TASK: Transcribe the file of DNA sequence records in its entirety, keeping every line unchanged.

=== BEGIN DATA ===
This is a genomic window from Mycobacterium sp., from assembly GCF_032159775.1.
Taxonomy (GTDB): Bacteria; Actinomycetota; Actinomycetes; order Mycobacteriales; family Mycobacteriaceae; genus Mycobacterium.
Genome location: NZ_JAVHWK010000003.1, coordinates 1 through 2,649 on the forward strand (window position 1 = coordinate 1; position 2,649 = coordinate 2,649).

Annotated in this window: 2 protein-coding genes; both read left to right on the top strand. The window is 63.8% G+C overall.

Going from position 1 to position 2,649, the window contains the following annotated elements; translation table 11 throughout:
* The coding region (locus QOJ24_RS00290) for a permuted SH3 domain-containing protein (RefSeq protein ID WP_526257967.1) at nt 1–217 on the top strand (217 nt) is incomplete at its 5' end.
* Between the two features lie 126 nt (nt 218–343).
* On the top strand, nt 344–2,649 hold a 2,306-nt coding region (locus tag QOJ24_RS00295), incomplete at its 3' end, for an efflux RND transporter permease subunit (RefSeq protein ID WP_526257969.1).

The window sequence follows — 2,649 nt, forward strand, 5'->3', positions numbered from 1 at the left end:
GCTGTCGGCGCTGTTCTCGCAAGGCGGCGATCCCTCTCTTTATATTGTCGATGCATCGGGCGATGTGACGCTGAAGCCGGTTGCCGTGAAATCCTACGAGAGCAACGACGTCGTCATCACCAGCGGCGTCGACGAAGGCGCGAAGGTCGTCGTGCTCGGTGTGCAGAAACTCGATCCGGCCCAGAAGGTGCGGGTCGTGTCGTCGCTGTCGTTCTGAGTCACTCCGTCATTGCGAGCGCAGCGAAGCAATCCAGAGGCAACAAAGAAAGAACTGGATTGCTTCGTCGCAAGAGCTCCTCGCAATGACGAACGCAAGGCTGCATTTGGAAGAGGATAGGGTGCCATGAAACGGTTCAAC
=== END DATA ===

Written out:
This is a genomic window from Mycobacterium sp., from assembly GCF_032159775.1.
Taxonomy (GTDB): Bacteria; Actinomycetota; Actinomycetes; order Mycobacteriales; family Mycobacteriaceae; genus Mycobacterium.
Genome location: NZ_JAVHWK010000003.1, coordinates 1 through 2,649 on the forward strand (window position 1 = coordinate 1; position 2,649 = coordinate 2,649).

Annotated in this window: 2 protein-coding genes; both read left to right on the top strand. The window is 63.8% G+C overall.

Going from position 1 to position 2,649, the window contains the following annotated elements; translation table 11 throughout:
* The coding region (locus QOJ24_RS00290) for a permuted SH3 domain-containing protein (RefSeq protein ID WP_526257967.1) at nt 1–217 on the top strand (217 nt) is incomplete at its 5' end.
* Between the two features lie 126 nt (nt 218–343).
* On the top strand, nt 344–2,649 hold a 2,306-nt coding region (locus tag QOJ24_RS00295), incomplete at its 3' end, for an efflux RND transporter permease subunit (RefSeq protein ID WP_526257969.1).

The window sequence follows — 2,649 nt, forward strand, 5'->3', positions numbered from 1 at the left end:
GCTGTCGGCGCTGTTCTCGCAAGGCGGCGATCCCTCTCTTTATATTGTCGATGCATCGGGCGATGTGACGCTGAAGCCGGTTGCCGTGAAATCCTACGAGAGCAACGACGTCGTCATCACCAGCGGCGTCGACGAAGGCGCGAAGGTCGTCGTGCTCGGTGTGCAGAAACTCGATCCGGCCCAGAAGGTGCGGGTCGTGTCGTCGCTGTCGTTCTGAGTCACTCCGTCATTGCGAGCGCAGCGAAGCAATCCAGAGGCAACAAAGAAAGAACTGGATTGCTTCGTCGCAAGAGCTCCTCGCAATGACGAACGCAAGGCTGCATTTGGAAGAGGATAGGGTGCCATGAAACGGTTCAAC